Dr. Tal Brosh-Nissimov, an advisory board member, however, disputed part of that account. “The experts that raised these concerns were not a part of the discussion in the advisory board on COVID-19 vaccination,” he told us in an email. “They discussed it on the media. A few of them had a meeting with us later on and raised their concerns.”
The concerns, he said, were about T cells and “a possible narrowing of the breadth of the antibody response,” the latter of which, as we’ll explain later, is a potential issue with continued boosting, depending on the design of the vaccine. Brosh-Nissimov said there are “no scientific data supporting” the concerns “right now.”
In any case, scientists told us that exhausting the immune system isn’t something to be worried about with the COVID-19 vaccines.
“There’s no evidence whatsoever for immune system burnout or immune system exhaustion from boosters,” Wherry told us in a phone interview, later adding in an email that he found “no justification … for highlighting the concern of immune system fatigue” and did not agree with the way the New York Times portrayed the issue.
It’s not entirely clear what “immune system fatigue” is, since it’s not a technical term, but in immunology there is a concept known as T cell exhaustion, which is when immune cells known as T cells stop functioning normally after being continuously stimulated by antigens, such as those from a virus or tumor.
Wherry, who studies the phenomenon, said that exhaustion occurs only if there’s no rest or no break in between antigen stimulation — which is not the case with periodic boosters.
“Getting a booster every year or getting a booster even every four months simply will not induce exhaustion,” he said. “It’s a fundamentally different process.”
Instead, exhaustion occurs in chronic infections, such as with hepatitis C or HIV, or in cancer with tumors that the immune system fails to control or eliminate.
And COVID-19 itself — not the vaccines — could possibly trigger exhaustion, Wherry said, as there have been reports that some immunocompromised patients have been infected with SARS-CoV-2, or the coronavirus, for weeks or months. “So, if anything, getting boosters and getting vaccinated would prevent exhaustion,” Wherry said.
Even with daily vaccinations — an extreme hypothetical that no one is proposing — Wherry said T cell exhaustion would be unlikely with the COVID-19 vaccines because the vaccines are good at eliciting effective antibodies.
With the authorized and approved COVID-19 vaccines, the body is instructed to temporarily produce its own spike protein — a protein on the surface of the coronavirus — so that the immune system can mount a protective response. This includes the production of antibodies, or Y-shaped proteins that can glom onto the virus and clear it.
“The antibodies you generate against spike will actually limit how much exposure your T cells get to that spike protein,” he explained, “because the antibodies will end up clearing the spike more rapidly.”
That’s different from what happens with cancer or certain chronic infections, when the antibodies are ineffective or can’t eliminate the antigen.
Wherry said that in situations in which boosting is too frequent, what typically happens is that you’d just get a very weak boost to the immune system, and the vaccine or its produced antigen would be eliminated so quickly that you wouldn’t get much stimulation.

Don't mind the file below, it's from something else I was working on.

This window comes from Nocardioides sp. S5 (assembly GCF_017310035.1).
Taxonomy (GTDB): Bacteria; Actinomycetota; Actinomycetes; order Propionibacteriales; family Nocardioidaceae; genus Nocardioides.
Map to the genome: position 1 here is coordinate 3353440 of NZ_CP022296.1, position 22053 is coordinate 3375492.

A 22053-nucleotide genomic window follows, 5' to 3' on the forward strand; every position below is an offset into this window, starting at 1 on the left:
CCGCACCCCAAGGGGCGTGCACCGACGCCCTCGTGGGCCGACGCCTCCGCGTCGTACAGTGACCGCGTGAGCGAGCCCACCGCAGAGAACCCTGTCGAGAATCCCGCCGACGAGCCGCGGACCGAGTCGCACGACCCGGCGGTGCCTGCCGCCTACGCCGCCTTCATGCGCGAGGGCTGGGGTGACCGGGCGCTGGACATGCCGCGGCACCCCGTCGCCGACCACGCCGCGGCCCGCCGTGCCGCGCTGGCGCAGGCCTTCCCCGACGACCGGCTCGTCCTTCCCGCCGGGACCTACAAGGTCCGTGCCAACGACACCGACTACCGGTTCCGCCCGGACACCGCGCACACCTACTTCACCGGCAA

“So not only will you not get exhaustion when you’re delivering boost, but it would actually be very hard to get exhaustion giving repeated doses of a very good vaccine,” he said.
“If the boosters are too close together (every month for example) they may not be very effective because the viral proteins in the boost (mRNA encodes the viral proteins) will get cleared so quickly that the immune system may not make much of a response,” she said in an email. “That’s not fatigue – it’s simply that this boost doesn’t do a lot to further increase the response (the immune system is ‘ignorant’ to the boost).”
Lund suggested people might be mistakenly thinking of another phenomenon known as activation-induced cell death — but said that it, too, isn’t relevant to the COVID-19 vaccines.
“What some people may have confused is if you introduce the antigen again very quickly (a few days apart), that can actually have some effect on the overall quality and size of the memory response induced by the vaccine,” she said. “If you have immunity, then boost and then boost again a few days later, some of the immune cells that were activated after the first boost may get re-activated after the second boost and then die.”
But, she said, this phenomenon isn’t applicable to the COVID-19 vaccines because the doses are staggered and no one is suggesting vaccinating that frequently.
“With the regimen that is happening now (prime, wait three weeks boost, wait 4-6 months boost, wait 4-6 months boost),” Lund said, “there is no reason to think that you would see fatigue, ignorance or activation induced death.”
A Misinterpreted Press Conference
Along with Maher’s claims about “immune system fatigue,” Children’s Health Defense, Robert F. Kennedy Jr.’s anti-vaccination organization, has highlighted misinterpreted comments from a European Medicines Agency official about repeated boosting to undermine confidence in boosters generally.
Citing news reports from Reuters and Bloomberg, one of which was corrected, a Children’s Health Defense article misleadingly said that the official said frequent boosters “could adversely affect the immune system” and “could pose a risk of overloading people’s immune systems and lead to fatigue.”